Marry technology, service to succeed in sleep

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Friday, December 21, 2018

Consistent advances in electronics and information technology is bringing sleep therapy to a new potential for HME providers in the marketplace, specialists in the field say. Yet they contend that success in the continually burgeoning field does not solely hinge on new hardware and software, and that it must be complemented by thorough research, context and specialized services.
"Technology in the sleep market has continued to advance and can greatly assist HME suppliers in dealing with declining reimbursement and the competitive bidding program," said David Lyman, vice president of Waterloo, Iowa-based VGM Respiratory. "There may be some truth that some of the technology, such as mobile apps for monitoring disease state and educational videos to assist with cleaning and mask fitting, are becoming more available, but I still believe that the sleep education program that suppliers provide has a larger role in compliance. Technology plays a part in this, but it is not the main contributor to compliance."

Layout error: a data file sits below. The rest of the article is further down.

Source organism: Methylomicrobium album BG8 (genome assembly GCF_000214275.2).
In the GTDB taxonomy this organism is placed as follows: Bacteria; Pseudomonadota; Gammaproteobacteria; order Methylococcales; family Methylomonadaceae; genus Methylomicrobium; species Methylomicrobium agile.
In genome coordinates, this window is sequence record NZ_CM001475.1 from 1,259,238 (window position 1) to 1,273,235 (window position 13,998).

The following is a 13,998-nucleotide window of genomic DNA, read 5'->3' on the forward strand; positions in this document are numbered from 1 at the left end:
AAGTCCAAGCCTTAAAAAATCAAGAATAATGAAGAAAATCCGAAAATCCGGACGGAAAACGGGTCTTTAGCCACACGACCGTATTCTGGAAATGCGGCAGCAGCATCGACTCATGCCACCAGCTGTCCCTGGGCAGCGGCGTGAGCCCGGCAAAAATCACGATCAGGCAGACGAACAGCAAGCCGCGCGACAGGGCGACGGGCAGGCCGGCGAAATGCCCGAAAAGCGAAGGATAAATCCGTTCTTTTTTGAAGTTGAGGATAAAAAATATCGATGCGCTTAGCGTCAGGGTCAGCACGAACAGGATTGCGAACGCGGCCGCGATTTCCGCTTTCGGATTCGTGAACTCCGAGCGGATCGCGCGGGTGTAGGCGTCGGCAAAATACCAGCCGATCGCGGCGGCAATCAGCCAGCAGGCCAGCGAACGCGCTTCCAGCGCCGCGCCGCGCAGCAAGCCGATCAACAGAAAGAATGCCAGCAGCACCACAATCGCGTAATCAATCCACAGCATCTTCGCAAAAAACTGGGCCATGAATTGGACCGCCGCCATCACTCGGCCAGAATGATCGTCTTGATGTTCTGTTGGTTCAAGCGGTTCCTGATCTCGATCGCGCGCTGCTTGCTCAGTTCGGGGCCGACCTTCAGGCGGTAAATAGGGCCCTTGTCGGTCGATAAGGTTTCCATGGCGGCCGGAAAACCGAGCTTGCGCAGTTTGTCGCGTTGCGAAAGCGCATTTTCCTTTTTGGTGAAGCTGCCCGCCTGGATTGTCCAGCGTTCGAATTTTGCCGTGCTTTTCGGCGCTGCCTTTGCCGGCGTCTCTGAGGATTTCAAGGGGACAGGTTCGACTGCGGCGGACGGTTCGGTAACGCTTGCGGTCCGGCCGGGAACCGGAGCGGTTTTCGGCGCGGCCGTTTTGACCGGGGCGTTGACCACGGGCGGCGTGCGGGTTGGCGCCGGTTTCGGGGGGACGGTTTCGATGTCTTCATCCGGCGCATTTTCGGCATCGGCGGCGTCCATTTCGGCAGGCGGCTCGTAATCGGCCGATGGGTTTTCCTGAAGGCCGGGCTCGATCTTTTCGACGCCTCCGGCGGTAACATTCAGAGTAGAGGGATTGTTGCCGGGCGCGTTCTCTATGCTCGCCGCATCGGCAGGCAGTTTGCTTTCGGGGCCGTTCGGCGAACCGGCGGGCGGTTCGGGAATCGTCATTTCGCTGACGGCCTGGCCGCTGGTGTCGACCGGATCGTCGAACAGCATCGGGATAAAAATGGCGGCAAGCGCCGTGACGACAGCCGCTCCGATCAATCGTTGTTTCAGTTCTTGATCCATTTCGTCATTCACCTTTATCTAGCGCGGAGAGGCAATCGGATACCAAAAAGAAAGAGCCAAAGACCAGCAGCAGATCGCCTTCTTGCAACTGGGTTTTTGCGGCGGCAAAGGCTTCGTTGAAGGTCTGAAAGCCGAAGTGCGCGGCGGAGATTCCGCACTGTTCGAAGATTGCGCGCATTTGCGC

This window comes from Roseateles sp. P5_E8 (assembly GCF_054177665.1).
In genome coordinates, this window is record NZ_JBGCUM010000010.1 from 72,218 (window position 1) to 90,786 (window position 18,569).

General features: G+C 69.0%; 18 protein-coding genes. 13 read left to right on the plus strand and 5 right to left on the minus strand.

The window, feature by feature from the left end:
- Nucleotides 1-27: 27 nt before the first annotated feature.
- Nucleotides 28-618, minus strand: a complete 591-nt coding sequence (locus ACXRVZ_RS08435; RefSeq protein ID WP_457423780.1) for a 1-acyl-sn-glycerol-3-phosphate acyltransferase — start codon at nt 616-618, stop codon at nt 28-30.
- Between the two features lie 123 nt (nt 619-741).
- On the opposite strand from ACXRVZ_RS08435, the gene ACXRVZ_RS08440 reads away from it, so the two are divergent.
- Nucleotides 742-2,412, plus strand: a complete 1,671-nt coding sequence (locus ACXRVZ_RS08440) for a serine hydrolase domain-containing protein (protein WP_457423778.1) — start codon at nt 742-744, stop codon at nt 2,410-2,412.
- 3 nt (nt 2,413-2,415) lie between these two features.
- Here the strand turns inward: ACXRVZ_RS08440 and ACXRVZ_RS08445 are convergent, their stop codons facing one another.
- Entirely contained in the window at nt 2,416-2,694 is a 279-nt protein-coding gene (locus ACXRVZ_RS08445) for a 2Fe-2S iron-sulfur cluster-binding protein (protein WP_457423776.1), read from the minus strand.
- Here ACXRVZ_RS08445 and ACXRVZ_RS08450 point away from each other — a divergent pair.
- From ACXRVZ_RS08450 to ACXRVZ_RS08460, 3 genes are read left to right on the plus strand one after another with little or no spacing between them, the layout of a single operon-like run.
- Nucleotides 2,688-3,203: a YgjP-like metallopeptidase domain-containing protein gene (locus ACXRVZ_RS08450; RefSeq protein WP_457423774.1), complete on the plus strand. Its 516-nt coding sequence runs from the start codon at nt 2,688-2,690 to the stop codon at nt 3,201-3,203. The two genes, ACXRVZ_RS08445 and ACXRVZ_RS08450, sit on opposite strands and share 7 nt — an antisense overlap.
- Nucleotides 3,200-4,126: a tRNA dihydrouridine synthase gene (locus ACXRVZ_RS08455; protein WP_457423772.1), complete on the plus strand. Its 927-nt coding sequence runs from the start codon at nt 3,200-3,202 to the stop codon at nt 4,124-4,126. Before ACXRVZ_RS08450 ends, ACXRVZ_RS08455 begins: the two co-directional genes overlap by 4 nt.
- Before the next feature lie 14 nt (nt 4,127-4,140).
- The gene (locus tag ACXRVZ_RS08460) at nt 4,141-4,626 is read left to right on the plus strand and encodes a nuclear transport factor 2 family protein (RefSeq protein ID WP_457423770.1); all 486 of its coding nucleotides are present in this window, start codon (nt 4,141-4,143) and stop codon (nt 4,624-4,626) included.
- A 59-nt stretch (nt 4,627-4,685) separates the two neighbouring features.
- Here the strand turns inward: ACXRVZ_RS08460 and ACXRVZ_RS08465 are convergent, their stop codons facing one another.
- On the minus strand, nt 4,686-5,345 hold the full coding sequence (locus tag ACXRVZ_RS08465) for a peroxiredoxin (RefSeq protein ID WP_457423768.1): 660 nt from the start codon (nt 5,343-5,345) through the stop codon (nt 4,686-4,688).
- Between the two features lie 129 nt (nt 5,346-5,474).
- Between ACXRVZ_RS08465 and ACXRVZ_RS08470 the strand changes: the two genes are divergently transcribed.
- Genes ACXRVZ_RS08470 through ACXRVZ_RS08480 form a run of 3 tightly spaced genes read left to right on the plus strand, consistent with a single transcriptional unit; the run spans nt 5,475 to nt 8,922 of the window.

Ron Richard, co-founder of Deerfield Beach, Fla.-based AirAvant, concedes that monitoring patient compliance related to sleep therapy as well as other conditions such as diabetes has become easier and more affordable. Treatment options for patients have also increased and improved, he said, pointing to more comfortable masks, oral appliances, auto-pap and other features built into the devices.